Burrhus Frederic (B.F.) Skinner By greg jones

Who is B.F. Skinner???

Born in Pennsylvania on March 20, 1904

He was a psychologist, behaviorist, author, inventor, and social philosopher

Earned a doctorate from Harvard

Began working on ideas of human behavior

Wrote The Behavior of Organisms (1938)

Walden Two (1948) a novel based on his theories

Beyond Freedom and Human Dignity (1971) which explored behaviorism in relation to society

Awarded a lifetime achievement award by the American Psychological Association

Died August 18, 1990 in Massachusetts

Operant Conditioning

Operant Conditioning deals with operants - intentional actions that have an effect on the surrounding environment. Skinner Believed that we both predict and control behavior.

By manipulating the environment... You can manipulate behavior.

Skinner defines a learning process in which the consequences which follow a response determine whether the behavior will be repeated.

Behavior will likely be repeated which has been reinforced, and tend to not be repeated with punishment.

Skinner (1948) studied operant conditioning by conducting experiments using animals which he placed in a 'Skinner Box'

Skinner Box - Positive Reinforcement

* At first behavior was random, but an inadvertently tripped lever was rewarded with a food pellet.

* The rat take long to learn that a lever represented a means of obtaining the reinforcer.

* The consequence of receiving food (a desirable stimulus) for lever pressing ensured that it would repeat the action.

* Skinner initially used a continuous reinforcement schedule

Skinner Box- Negative Reinforcement

* Rat was subjected to unpleasant electric current and the lever switched off the current.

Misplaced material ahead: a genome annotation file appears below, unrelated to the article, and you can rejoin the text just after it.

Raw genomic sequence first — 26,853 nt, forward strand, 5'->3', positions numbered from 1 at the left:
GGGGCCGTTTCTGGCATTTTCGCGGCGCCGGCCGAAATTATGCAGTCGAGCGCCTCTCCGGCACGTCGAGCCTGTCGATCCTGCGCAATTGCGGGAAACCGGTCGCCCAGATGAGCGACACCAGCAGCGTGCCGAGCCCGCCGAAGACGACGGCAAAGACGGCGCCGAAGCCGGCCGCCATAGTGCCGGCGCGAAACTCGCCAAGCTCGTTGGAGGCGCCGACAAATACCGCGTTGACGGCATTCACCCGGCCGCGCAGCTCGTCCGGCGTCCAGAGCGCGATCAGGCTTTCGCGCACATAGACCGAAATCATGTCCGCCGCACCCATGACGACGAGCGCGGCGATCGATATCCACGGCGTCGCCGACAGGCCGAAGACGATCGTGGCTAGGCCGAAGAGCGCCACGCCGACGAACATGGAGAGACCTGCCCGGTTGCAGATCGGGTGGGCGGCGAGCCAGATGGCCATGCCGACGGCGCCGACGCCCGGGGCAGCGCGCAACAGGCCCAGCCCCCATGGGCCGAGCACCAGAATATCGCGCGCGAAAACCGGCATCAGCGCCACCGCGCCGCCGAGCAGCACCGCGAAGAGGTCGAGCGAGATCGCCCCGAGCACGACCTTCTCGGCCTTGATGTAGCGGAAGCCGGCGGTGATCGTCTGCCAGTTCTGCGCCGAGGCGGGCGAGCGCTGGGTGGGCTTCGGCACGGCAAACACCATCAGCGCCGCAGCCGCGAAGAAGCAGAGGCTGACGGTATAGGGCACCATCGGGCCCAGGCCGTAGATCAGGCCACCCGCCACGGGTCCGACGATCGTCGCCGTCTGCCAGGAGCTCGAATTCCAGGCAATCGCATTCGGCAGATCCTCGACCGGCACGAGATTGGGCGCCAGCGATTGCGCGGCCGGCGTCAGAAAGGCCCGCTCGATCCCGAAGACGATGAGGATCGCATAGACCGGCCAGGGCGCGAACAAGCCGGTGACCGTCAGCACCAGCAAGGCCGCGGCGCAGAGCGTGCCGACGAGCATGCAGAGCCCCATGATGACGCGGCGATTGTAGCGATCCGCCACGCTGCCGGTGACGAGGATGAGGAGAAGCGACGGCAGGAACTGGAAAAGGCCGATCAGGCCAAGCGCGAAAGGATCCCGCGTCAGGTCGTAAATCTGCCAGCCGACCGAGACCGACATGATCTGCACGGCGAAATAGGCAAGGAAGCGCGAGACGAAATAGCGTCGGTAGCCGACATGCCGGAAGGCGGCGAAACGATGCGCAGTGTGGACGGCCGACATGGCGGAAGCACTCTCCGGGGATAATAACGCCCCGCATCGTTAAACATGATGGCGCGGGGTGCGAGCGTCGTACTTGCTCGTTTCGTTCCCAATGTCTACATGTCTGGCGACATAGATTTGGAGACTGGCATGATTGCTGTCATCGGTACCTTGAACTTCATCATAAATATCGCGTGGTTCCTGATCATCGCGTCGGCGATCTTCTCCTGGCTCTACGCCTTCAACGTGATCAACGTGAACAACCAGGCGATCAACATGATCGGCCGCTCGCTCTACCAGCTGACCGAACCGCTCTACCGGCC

* The consequence of escaping the current (an adverse stimulus) ensured that it would repeat the action. A light would be switched on, just prior to current.

* This lever pressing after the light was negatively reinforced.

Pigeons playing ping pong
The Air Bed

First, the "air crib" was just one of the ways that he publicly advocated for a more scientific approach to life.

Educational Applications

In the conventional learning situation operant conditioning applies largely to issues of class and student management, rather than to learning content. It is very relevant to shaping skill performance.

A simple way to shape behavior is to provide feedback on learner performance, e.g. compliments, approval, encouragement, and affirmation.

For example, if a teacher wanted to encourage students to answer questions in class they should praise them for every attempt (regardless of whether their answer is correct). Gradually the teacher will only praise the students when their answer is correct, and over time only exceptional answers will be praised.

Unwanted behaviors, such as tardiness and dominating class discussion can be extinguished through being ignored by the teacher (rather than being reinforced by having attention drawn to them).

Knowledge of success is also important as it motivates future learning. However it is important to vary the type of reinforcement given, so that the behavior is maintained.

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